Taliban outlaws investors from exporting coal abroad without permission

Taliban’s Ministry of Mines and Petroleum (MoMP) has announced that investors have to seek permission from this Ministry to export coal abroad.

In a statement posted on X Monday, the Taliban Ministry stated that investors are not allowed to export coal outside the country unless they are granted prior written permission.

This decision will be effective after October 23, 2023, the statement said, adding that until then investors are allowed to maintain a normal routine.

The Ministry did not provide further details.

Afghanistan has significant deposits of coal, primarily in the central and northern provinces and it was a vital source of finance for the Taliban during their insurgency and has become of strategic importance after they overtook power two years ago.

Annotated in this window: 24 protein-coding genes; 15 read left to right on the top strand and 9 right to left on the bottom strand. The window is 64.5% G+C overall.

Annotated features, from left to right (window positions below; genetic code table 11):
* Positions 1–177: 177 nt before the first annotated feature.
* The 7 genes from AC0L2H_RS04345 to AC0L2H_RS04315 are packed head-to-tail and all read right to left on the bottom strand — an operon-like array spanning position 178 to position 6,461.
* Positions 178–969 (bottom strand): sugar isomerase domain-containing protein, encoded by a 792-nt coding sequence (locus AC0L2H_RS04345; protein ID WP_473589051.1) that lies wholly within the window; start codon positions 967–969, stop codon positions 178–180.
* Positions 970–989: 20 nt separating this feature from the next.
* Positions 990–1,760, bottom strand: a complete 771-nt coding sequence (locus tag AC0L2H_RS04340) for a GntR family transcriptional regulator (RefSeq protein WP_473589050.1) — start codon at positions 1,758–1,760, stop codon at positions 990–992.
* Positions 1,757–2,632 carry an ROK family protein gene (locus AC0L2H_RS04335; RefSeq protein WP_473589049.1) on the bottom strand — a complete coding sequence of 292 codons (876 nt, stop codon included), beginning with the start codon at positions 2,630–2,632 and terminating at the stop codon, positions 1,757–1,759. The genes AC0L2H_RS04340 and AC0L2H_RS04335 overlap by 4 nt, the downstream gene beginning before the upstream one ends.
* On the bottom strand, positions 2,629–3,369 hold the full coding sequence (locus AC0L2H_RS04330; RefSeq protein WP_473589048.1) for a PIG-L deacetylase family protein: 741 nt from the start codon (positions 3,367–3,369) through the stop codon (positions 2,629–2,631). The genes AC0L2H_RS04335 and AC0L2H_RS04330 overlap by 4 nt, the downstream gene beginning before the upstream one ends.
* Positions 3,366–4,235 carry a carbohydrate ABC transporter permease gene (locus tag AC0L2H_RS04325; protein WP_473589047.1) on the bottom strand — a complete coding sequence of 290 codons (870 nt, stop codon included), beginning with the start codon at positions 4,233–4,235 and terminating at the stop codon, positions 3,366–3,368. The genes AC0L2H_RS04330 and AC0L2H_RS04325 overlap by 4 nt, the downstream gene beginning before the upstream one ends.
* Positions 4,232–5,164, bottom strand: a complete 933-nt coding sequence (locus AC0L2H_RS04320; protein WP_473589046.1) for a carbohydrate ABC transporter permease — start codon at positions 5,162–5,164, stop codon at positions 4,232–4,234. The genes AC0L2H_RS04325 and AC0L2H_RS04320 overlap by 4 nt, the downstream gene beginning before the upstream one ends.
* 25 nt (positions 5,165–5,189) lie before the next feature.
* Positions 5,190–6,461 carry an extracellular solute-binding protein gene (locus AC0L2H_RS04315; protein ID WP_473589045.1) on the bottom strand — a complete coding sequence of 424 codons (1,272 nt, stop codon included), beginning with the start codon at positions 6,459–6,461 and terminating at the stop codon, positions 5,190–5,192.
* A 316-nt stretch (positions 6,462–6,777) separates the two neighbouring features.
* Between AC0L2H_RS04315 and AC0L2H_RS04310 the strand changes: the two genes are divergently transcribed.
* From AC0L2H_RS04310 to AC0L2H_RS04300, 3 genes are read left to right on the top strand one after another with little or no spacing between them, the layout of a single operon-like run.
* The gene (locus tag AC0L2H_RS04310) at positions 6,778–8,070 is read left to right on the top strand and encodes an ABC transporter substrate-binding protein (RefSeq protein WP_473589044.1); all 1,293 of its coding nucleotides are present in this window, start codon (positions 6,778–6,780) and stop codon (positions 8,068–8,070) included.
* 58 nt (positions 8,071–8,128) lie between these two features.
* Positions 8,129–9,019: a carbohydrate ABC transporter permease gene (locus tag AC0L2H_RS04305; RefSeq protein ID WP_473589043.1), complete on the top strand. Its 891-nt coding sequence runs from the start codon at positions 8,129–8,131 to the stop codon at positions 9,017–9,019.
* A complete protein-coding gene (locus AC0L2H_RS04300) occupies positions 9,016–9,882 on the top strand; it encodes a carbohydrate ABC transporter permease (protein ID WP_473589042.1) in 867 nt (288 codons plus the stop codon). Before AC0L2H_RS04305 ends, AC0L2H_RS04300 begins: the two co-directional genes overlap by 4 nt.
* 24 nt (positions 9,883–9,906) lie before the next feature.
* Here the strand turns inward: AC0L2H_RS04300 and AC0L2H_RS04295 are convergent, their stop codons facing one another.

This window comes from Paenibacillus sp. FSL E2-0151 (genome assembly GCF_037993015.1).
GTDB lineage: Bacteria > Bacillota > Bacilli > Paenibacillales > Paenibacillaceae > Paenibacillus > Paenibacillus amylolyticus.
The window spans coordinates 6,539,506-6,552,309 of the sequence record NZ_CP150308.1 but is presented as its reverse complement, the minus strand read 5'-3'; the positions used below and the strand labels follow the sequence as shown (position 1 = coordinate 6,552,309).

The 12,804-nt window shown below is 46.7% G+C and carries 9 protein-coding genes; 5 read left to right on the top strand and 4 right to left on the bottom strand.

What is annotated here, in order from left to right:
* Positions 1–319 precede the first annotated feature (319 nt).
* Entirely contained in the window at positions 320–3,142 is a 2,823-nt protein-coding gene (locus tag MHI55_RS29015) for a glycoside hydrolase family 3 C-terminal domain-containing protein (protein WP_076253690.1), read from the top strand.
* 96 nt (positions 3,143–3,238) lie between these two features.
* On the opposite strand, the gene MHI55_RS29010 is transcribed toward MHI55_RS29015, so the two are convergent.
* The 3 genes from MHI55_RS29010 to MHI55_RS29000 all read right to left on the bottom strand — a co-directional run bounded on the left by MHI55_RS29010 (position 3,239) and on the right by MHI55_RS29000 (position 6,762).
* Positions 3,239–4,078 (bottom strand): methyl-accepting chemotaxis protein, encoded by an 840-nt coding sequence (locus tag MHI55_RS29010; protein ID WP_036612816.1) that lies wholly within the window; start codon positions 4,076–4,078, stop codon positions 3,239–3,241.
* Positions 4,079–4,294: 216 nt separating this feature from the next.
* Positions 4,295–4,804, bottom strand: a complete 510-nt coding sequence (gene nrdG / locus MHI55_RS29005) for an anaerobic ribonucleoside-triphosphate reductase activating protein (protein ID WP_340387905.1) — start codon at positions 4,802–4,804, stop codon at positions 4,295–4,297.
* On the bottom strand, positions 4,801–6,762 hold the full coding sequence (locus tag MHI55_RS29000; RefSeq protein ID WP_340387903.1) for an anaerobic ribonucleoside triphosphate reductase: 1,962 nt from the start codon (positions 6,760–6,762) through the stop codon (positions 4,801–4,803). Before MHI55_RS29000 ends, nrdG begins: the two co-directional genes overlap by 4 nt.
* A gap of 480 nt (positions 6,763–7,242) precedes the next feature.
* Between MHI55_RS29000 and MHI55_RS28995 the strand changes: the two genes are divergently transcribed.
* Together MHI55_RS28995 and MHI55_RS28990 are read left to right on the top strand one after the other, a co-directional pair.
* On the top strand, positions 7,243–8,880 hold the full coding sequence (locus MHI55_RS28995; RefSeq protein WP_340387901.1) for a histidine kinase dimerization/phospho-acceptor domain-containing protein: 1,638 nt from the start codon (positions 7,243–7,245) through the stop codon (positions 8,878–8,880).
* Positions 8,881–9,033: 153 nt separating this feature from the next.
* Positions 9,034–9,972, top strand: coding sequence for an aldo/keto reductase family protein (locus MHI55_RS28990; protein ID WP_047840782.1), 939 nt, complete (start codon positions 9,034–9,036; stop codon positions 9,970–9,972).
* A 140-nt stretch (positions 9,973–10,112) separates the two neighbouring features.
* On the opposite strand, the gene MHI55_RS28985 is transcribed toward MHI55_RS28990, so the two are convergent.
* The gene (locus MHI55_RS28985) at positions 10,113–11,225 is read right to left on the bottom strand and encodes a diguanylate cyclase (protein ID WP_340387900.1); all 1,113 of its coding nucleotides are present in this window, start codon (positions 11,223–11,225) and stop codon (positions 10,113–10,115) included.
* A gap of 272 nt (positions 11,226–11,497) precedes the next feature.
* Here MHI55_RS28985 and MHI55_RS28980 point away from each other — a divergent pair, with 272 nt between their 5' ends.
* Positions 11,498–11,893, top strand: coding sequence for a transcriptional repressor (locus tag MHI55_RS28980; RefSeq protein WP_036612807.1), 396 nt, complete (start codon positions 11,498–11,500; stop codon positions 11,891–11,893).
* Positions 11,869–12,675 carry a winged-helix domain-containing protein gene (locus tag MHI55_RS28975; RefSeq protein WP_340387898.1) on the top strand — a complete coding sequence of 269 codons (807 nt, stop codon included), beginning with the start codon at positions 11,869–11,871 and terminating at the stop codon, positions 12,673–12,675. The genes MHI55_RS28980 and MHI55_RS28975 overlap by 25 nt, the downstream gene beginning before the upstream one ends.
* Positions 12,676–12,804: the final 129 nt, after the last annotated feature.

Since then, coal exports have hiked and so have coal prices, allowing the Taliban to benefit from heavy tax collection, like many other valuable natural resources, to generate revenue.

The group increased coal exports to 1.8 million tons in the past year, with an estimated 12,000 to 14,000 tons exported per day, mostly to Pakistan. The Taliban authorities also lifted prices for coal from $90 per ton to $200, with 30% being collected as tax.

In February, the Taliban’s Ministry of Finance claimed that 2.7 million tons of coal exports generated 12.1 billion AFN ($135,972,177)—an increase of 10 billion AFN ($112,373,700) compared to the previous year.